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    Re: George's test
    From: Fred Hebard
    Date: 2004 Nov 13, 11:24 -0500

    On Nov 12, 2004, at 6:06 PM, Alexandre Eremenko wrote:
    
    > George Huxtable proposed the following test
    > for the sextant rigidity.
    > Measure some vertical angle which does not change
    > much with time. Then take your sextant upside down and
    > measure the same angle. (With a good sextant the result
    > should be the same).
    > I did this test today with my usual test for the index error.
    > Here are the results.
    >
    > Sextant: SNO-T, made 1990, scope "inverting".
    > Time: about noon, Lat approx 40, AltSun approx 32d,
    > SD=16.2, (sun semidiameter), 4SD=64.8'
    >
    > Sextant upright position:
    > Up     Low     Sum    IndEr
    >
    > 32.5   32.5    65      0.0
    > 32.5   32.4    64.9    -0.05
    > 32.4   32.4    64.8    0.0
    >
    > Sextant upside down:
    > Up     Low     Sum    IndEr
    >
    > 32.4   32.4    64.8    0.0
    > 32.5   32.6    65.1    +0.05
    > 32.7   32.3    65      -0.2
    >
    > Now, if we average all 6 observations (Low and UP) we
    > get 64.9 for upright position and 65.0 for upside down.
    > Which gives 0.025' for the "non-rigidity error".
    >
    > Conclusions.
    > 1. My SNO-T is pretty rigid.
    > 2. Index error is probably 0.
    > 3. My random human error is about 0.3 for the Sun.
    >
    > In fact, this 0.3 (human?) error causes a lot of trouble for me.
    > a) I almost always tend to overshoot. So the correction
    > (when it is substantial) is always negative.
    > b) The error varies from 0 to -0.6' in my observations, and
    > it is most frequently about -0.3' (if exists), but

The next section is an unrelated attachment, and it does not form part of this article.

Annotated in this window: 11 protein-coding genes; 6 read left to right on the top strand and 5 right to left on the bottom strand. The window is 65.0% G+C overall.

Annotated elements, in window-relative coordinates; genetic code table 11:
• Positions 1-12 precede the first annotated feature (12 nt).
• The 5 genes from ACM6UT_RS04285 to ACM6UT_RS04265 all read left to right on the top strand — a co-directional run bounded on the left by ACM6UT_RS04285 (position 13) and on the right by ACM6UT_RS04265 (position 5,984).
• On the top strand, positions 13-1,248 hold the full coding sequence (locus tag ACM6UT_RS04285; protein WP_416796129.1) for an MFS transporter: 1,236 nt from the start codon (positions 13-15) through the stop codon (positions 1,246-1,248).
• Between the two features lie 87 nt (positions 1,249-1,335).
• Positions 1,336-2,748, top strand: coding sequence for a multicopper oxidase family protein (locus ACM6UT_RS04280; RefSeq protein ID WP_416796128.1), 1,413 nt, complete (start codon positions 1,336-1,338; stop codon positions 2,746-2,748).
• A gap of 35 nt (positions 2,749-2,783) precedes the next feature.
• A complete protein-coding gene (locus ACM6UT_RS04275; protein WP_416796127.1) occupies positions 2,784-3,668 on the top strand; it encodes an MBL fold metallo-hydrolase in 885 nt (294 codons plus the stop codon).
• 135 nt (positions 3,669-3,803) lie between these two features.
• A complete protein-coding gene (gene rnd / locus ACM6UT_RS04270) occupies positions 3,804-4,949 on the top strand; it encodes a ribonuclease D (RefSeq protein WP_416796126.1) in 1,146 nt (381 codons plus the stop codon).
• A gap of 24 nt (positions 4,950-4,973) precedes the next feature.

> c) for very long distances (more than 120 d) it is sometimes -0.6'
    >
    > What is the resaon I cannot understand. Either it is
    > a sextant instrumental error, or really some human error.
    > All collimation tests I could do show 0.
    >
    > Alex.
    >
    
    Alex,
    
    I don't understand from where you are drawing the conclusion that you
    have a random human error of 0.3' for the sun.  Are you talking about
    the range of the measurements in your test or about the mean index
    error indicated by the test?
    
    Your numbers look very good, especially those with the sextant right
    side up; the range of measurements there is 0.1' of arc.  The upside
    down numbers are fairly rough, with a range of 0.3' of arc.  The
    semidiameter of the sun also is the correct value for the right side up
    measurements, but not upside down.  It would appear you are not very
    good at operating the sextant upside down, but quite proficient right
    side up.
    
    Measuring the sun's semidiameter with the sextant in various
    orientations does seem to be good practice for taking lunars.  In
    general, I think the exercise would be very helpful for  developing
    proficiency with the sextant.   From you numbers, it would appear you
    need more practice with the sextant upside down.  How about sideways or
    at a 45 degree angle?
    
    By the way, I get numbers similar to your right side up measurements on
    dry land, but, thus far, they are much worse on the water.
    
    Fred
    
    
    

       
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